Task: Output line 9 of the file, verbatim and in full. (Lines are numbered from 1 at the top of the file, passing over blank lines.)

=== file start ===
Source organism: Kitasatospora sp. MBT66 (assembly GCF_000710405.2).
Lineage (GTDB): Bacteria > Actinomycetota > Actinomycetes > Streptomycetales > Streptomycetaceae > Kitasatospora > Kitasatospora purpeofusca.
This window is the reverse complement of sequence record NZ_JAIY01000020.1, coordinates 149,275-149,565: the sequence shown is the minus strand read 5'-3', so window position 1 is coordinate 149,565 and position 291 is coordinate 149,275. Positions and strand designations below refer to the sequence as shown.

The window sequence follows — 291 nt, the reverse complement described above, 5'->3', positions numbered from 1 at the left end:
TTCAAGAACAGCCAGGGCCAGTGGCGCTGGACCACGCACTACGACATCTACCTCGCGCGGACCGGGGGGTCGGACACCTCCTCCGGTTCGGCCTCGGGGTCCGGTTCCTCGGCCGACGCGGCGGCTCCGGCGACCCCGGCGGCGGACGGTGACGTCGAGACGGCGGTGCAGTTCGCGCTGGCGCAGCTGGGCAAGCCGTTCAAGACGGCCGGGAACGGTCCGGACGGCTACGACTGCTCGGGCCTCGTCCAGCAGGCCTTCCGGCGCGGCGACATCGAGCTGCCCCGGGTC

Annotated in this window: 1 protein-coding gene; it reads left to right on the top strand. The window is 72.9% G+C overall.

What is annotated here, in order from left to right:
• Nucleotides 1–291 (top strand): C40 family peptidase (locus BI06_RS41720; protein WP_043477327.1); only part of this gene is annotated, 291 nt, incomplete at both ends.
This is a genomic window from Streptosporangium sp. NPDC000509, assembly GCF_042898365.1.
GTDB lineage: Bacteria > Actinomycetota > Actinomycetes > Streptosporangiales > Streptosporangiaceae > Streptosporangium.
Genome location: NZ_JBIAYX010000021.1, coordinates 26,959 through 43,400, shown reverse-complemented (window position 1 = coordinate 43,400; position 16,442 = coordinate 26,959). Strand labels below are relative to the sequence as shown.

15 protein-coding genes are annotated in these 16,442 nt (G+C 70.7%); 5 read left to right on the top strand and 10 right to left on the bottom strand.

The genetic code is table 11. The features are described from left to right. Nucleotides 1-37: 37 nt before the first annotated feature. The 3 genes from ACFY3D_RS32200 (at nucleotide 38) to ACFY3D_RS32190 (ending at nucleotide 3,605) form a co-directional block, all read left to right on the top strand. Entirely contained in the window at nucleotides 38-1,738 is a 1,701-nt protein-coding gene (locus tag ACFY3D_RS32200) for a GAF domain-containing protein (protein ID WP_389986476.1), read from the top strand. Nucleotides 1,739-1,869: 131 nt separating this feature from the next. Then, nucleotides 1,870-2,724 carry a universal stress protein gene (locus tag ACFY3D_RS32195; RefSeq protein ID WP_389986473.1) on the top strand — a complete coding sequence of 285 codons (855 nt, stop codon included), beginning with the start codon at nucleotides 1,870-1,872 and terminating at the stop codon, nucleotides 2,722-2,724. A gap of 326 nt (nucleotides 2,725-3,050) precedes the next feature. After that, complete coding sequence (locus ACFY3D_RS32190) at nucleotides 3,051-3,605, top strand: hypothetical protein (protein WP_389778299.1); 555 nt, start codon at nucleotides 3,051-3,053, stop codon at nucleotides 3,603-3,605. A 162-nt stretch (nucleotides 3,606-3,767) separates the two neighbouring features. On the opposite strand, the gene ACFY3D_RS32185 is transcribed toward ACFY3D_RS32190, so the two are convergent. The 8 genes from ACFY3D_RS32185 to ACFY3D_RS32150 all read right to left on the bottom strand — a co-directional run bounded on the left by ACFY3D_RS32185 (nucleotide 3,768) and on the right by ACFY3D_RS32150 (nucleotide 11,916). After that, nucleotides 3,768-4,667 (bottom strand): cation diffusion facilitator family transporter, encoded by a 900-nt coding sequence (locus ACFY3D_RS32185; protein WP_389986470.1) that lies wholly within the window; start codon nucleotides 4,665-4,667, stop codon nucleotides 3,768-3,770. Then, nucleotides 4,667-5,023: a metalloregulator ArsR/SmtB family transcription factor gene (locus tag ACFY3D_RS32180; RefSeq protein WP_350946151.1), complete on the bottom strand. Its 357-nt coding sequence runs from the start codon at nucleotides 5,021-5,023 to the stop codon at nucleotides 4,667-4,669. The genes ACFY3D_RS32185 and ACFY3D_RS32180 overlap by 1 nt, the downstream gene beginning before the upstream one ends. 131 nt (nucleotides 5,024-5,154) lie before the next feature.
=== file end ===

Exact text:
This is a genomic window from Streptosporangium sp. NPDC000509, assembly GCF_042898365.1.